A week and a half ago we went to pick up the vandalised Ambassador that we won on ebay. We decided to bid for it as it just looked so sad and needs to be brought back to glory once again.
It looks structurally very sound but, thanks to the mindless vandalism, there's a bit of work to do. First job will be to get the engine to go. There's a spark and a smell of petrol but sounds as dead as a dodo. Shouldn't be too difficult though, famous last words.
We then set off for the uneventful journey home, stopping at Strensham services on the M5 for a comfort break.
Once home it was maneuvered into our garage and left as we were all pretty knackered by this time.
A good nights sleep and a few cups of tea later, the next morning we attempted to get the engine started. Once we'd discovered a connector had come adrift from the coil we found we at least had a spark but there there was very little in the way of any life from the fuel side. I went and got a gallon of fuel and we poured it in but still, no sign of any fuel proceeding from the tank to the carburetors despite the fact we could hear the electric pump working. We disconnected the fuel pipe from the carb and poured fuel directly in which, upon the turn of the key brought the engine bursting into life! It sounded okay apart from the blow from the exhaust downpipe clamps, but then white smoke started billowing from the exhaust - but as there was so little fuel getting through the engine didn't run for long enough.
There was still no sign of fuel from the fuel pump even with the engine running so I decided to remove it for further investigation as it can be removed in a matter of minutes. Once out it became clear what the problem was. There's a short piece of hose that runs from the fuel filter to the pump motor but this one had completely fallen to pieces. The only way fuel could leave the tank was if the tank was filled above the outlet pipe. I managed to find a suitable piece of pipe and refitted the pump back in the tank.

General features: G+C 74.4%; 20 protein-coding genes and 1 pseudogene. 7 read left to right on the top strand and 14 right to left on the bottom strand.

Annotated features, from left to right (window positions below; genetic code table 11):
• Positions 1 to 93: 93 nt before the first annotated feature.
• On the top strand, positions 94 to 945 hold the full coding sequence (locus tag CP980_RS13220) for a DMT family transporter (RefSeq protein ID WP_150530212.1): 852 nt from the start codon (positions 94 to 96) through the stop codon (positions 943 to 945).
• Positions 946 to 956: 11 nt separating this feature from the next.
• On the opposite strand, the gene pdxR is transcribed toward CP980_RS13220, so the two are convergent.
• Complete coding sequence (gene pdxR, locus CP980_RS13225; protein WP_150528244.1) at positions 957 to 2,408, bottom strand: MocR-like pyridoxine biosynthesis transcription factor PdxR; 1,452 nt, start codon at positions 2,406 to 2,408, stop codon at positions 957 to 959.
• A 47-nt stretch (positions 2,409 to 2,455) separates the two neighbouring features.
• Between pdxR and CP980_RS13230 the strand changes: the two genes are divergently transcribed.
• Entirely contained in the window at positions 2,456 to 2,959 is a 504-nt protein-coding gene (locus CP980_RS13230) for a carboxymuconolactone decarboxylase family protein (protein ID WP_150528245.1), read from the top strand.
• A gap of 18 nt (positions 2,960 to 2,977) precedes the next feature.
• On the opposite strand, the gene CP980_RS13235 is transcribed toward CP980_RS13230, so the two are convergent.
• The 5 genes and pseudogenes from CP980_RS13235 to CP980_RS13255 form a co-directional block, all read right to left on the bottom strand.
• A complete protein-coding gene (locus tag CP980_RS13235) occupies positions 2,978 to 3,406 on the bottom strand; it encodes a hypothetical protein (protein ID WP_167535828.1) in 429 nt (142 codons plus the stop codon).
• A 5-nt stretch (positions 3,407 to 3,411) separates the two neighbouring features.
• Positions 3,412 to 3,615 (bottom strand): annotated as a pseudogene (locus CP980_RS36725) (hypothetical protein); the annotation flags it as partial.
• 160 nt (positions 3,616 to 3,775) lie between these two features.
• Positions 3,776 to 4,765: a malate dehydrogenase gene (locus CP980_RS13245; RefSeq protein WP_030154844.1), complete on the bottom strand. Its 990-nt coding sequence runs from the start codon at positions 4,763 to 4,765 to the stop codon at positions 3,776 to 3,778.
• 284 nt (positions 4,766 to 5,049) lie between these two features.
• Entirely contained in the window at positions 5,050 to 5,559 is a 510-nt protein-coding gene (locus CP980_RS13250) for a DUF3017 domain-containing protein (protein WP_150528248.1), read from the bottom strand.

Once all the fuel pipes were reconnected we could then run the engine for longer, so we decided to fill it with water...
Things got a bit worse from that point on. The engine then ran very poorly and the white smoke, or vapour as we'd now established, got worse. We could see water being spat out of the manifold/exhaust join and pressure built up very quickly in the cooling system. It was quite obvious we had a major coolant leak into the cylinders.
Inevitably the cylinder head would have to come off and so, 20 minutes later (it's hilariously easy to remove on these) it was on the bench. It was quite clear the the gasket had failed on No. 3 cylinder allowing coolant to pass between the fire rings and go straight into the bore and the wet piston just made it more conclusive.
This picture shows the head gasket still sat on the block
We've decided to dismantle the head and have it skimmed after checking it with a straight edge shows warpage around cylinder three.
In the meantime we'll get on and sort the other issues, but we have all of the glass except the bonded rear quarter. The sunroof was ripped out and, consequently, all of the parts that fix it to the frame have broken and are unrepairable but I'm sure that the sunroof is made by Britax and the mechanisms were shared across all other Austin Rover cars of the time so we may be able to source replacement parts to repair it.